I love cooking for my friends. Welcoming people to my table gives me a sense of fulfillment like nothing else does.

While I adore hosting dinner parties, anyone who has ever spent the night at my house knows that breakfast is where I really shine.

And why not? What could be better than waking up to the smell of fresh bread and a hot griddle? Starting my morning with a hearty meal is the best way to guarantee a good day. For me, nothing beats bacon and eggs with buttermilk biscuits, or waffles with pools of butter and syrup… until spring rolls around. When the ground starts to warm and the first plants of the growing season start popping up, my appetite shifts and I crave something different.

BreakfastAround this time of the year I find myself flashing back to spring in my childhood home, huddled with my friends in my parents’ vegetable garden. As kids, my sisters and I spent all spring and summer in the back yard, and when we got hungry, we would head for the garden. I can remember the feel of the cold dirt under my bare feet, the smell of the mint, and the sweet crunch of the sugar snap peas between my teeth. There is nothing like fresh veggies right off the stem. Alas, as an adult who seems to have inherited none of her parents’ magical green thumbs, the best I can do is head to the farmers’ market with a basket on my arm.

Waking up the morning after a particularly successful trip to the market, the piles of fresh green things always call to me from my fridge. “Cook me! I’m healthy and tasty and sweet! I’m some kind of crazy gift from the earth!” and I am not one to ignore the food voices in my head. This recipe is perfect because it can be made to order. Whatever fresh produce is at the local market this week is what belongs in this dish, and it’s that kind of simplicity that appeals to the barefoot kid in me. This time, I am using:

  • Half a bunch of asparagus, cutBreakfast on a diagonal into 1” pieces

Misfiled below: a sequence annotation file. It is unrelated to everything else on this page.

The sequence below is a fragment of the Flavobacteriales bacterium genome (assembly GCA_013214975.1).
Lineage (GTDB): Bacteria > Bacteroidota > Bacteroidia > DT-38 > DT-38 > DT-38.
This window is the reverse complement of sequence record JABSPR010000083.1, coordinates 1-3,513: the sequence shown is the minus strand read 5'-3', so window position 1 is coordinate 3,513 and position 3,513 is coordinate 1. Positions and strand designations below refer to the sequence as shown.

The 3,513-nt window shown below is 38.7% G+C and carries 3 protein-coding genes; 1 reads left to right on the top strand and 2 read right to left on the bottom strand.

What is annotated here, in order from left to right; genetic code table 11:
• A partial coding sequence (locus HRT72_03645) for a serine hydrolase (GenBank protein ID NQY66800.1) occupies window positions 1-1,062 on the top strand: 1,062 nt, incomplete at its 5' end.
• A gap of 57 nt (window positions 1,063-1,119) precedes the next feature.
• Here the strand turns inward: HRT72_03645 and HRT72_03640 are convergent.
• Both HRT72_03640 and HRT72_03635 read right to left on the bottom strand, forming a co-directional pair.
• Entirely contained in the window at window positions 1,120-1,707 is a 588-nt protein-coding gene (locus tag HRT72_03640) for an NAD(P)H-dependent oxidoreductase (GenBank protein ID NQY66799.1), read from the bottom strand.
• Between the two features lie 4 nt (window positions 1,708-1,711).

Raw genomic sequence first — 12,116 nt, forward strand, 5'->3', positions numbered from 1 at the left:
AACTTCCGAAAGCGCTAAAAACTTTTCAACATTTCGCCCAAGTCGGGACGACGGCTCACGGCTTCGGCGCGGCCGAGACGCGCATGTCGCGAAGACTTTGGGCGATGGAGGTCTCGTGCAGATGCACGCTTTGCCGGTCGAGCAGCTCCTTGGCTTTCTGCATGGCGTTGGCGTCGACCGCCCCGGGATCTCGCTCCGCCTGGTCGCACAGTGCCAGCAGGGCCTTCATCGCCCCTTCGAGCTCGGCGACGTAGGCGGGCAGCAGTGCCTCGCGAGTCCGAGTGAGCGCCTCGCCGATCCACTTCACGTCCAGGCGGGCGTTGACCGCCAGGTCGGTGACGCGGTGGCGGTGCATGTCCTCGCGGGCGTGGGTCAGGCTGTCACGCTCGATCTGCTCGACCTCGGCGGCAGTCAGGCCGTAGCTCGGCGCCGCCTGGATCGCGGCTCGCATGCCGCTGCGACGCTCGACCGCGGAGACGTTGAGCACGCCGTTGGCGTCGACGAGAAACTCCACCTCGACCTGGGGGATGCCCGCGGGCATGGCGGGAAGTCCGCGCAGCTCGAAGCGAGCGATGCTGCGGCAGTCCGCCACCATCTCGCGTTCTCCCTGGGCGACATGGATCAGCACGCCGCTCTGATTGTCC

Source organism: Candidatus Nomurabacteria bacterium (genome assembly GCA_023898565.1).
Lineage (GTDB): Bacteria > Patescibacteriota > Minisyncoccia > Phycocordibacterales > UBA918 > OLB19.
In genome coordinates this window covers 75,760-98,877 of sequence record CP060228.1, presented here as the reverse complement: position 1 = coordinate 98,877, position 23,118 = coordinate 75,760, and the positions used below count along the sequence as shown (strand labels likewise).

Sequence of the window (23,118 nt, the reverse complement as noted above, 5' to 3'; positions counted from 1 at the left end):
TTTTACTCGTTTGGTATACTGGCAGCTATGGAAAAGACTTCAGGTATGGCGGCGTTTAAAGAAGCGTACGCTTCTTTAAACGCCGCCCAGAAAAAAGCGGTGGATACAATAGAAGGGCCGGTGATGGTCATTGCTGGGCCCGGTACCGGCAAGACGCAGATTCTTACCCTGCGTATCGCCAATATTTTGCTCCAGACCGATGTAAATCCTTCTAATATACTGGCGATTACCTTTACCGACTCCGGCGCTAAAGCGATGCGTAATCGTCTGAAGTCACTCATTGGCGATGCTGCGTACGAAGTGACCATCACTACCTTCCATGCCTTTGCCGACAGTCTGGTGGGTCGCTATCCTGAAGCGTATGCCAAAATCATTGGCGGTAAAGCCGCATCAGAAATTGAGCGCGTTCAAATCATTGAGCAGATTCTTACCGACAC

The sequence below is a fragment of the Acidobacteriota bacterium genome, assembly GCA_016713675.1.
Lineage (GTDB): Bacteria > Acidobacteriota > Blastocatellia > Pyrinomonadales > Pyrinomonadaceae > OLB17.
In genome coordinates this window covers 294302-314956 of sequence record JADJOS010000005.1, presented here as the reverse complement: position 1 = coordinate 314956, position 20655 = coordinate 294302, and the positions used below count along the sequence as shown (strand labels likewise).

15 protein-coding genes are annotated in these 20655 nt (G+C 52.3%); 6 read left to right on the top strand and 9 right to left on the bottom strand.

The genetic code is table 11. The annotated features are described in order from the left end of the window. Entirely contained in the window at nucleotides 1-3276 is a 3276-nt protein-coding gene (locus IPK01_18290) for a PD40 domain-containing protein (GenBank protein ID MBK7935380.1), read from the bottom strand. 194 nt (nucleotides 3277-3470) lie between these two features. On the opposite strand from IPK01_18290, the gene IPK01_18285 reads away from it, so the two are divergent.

• White and pale green parts of 2 leeks, thinly sliced
  • 3 scallions, thinly sliced
  • 2 cloves of garlic, finely chopped
  • A small fistful of watercress
  • ¼ cup of basil, torn into ½” bits
  • ¼ cup mint, torn into ½” bits

Depending on where you call home, you might be lucky enough to find fresh fava beans, ramps, or spring onions at your market, and those would be perfect in this dish. Spring peas are also well worth the work of shelling, and fresh escarole would take this dish to a whole new level.

In addition to your produce, you will need:

  • ¼ cup extra virgin olive oil, plus more for drizzling
  • Kosher salt
  • 2 tablespoons of white wine vinegar
  • 2 or 3 ounces of Parmigiano-Reggiano or Pecorino Romano
  • 4 eggs
  • Good, crusty bread

Heat the olive oil over medium heat in a medium sauté pan. When the oil starts to shimmer, turn the heat down to medium-low and toss in the asparagus and leeks. Cover the pan and cook for about 2 minutes, until the asparagus just starts to get tender. Add the scallions and garlic and cook for another 2 minutes, shaking the pan occasionally. Add the mint and basil and cook until the asparagus is very tender. Add the watercress and toss until it’s just slightly wilted. Season with some kosher salt and divide the greens into four bowls.Breakfast

Meanwhile, bring about two inches of water to a boil in a large saucepan. Reduce the heat to bring the water down to a simmer and add the vinegar. Crack an egg into a small bowl, and then gently slide the egg into the water. Once the white is opaque, repeat the process with the next egg, and so on. Poach the eggs for about 3 minutes each until the whites are set, but the yolks are still runny.


Using a slotted spoon, transfer each egg as it finishes onto a bowl of greens. Drizzle each serving with olive oil and some grated or crumbled cheese. Serve with slices of bread and soak in the goodness!


Wait; it gets better…

BreakfastAre you still breathing? Want to meet me at Claire’s for breakfast? If you’re not up for the trip, print off the recipe and give it a go at home using goodies from your own garden or local market!

Printer friendly recipe:  Poached Eggs with Spring Veggies

Feeding Friendships – Festivals and Peanut Butter Maple Fudge

Feeding Friendships – Festivals and Peanut Butter Maple Fudge